|Lotta getting ready to cook|
I remember when I first went to university, I'd never lived away from home before and I arrived with a good set of cooking utensils and plenty of recipes I'd been making regularly for quite a few years at home. In fact I'd often cooked for my family, up to three or four times a week. A lot of my fellow students however were not in the same boat. They were ill equipped both materially and in terms of the knowledge they had of food preparation. That translated to them mostly eating some form of ready made food from ready meals to jarred sauces etc. By Christmas of my first term I was regularly trading friends a home cooked meal for a couple of beers.
|Lotta (4) chopping|
I would like to know that when my children leave home they know how to cook well. In fact I want them to know about every stage of the food process from growing seedlings to when to harvest and how to store and preserve excess. In that vein they've always been encouraged to help with cooking our meals.
Now I have to be honest with you this isn't always fun. I would hate for anyone to read this and imagine this perfect situation where we cook together joyfully every time. In fact often the kids ask to help at the most inconvenient moments, usually when I'm in a big rush to get the food ready in time for us to go out. And don't let me get started on the mess they make! When they bake they are encouraged to clear up after themselves but often when they help with the cooking the clean up happens later and apart from clearing the table they're often not that involved. To give you a few examples, think carrot peel everywhere but in the composting bin, tomato juice dripping off the edge of the counter and down the drawers or soup or tomato sauce splattered all over the ceramic hobs.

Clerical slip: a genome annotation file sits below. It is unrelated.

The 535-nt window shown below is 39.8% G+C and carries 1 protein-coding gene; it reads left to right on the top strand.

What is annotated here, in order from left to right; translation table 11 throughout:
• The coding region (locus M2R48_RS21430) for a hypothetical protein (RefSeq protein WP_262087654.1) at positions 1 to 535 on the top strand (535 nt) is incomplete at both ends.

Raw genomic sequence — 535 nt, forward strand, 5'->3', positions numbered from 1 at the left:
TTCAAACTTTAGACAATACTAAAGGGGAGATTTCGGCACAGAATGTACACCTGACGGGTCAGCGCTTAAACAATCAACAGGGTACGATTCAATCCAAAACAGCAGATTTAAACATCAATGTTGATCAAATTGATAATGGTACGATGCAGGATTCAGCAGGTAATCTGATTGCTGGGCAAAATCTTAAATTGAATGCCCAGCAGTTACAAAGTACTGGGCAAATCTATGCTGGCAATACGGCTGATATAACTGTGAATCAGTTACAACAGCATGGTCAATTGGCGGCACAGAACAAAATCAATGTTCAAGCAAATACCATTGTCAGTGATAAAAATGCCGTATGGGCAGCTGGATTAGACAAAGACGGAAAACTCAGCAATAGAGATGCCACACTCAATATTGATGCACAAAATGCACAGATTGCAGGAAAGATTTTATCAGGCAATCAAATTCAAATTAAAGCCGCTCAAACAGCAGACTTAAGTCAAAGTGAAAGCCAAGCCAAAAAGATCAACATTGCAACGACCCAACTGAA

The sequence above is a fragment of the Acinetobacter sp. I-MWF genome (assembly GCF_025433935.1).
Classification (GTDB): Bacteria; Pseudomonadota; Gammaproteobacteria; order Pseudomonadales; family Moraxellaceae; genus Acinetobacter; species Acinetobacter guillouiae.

|A very young Maya kneading dough|
However, despite the inconveniences there are many advantages of involving them in our family's food preparation. Maya's pride when she made pasta for herself and her brother one day when I was sick in bed and her dad was really busy with other stuff. Lotta's sense of accomplishment when she helps mummy by chopping the vegetables. Noah deciding he'll give those courgettes a try after all because he helped cook them. And we do have a lot of fun, with the radio on, dancing and singing while we cook.
There's a lot of information available about cooking with children. Jamie Oliver's website for example has loads of features including advice and recipes. Here are a few of my ideas about cooking with kids.
|A birthday spread the kids helped prepare|
Top ten tips for cooking with kids
I'd just like to mention that I have no formal culinary training. This a list of things I do with my kids. In our household all knife use by our younger children is always adult supervised as is any cooking around hot food be it on the hobs or in the oven.
- Provide a washable work space - table cloths are a no-no as are precious wooden counters or tabletops. Make sure wherever they're working will be easy to clean afterwards because they will make a mess. I've found a very large plastic mat to very useful.
- Make sure you have plenty of time. Kids can be very slow, rushing them will spoil the experience and might compromise safety.
- When the above isn't possible delegate tasks that aren't as urgent. For example when one of my kids wants to do some chopping but I'm actually in a real rush with the savory food, I explain the situation and ask them if they'd like to chop up some fruit for desert instead. If that's not possible I set them up on a parallel board with a small amount of what I need. The important thing is not to turn them away, nothing kills there interest quicker.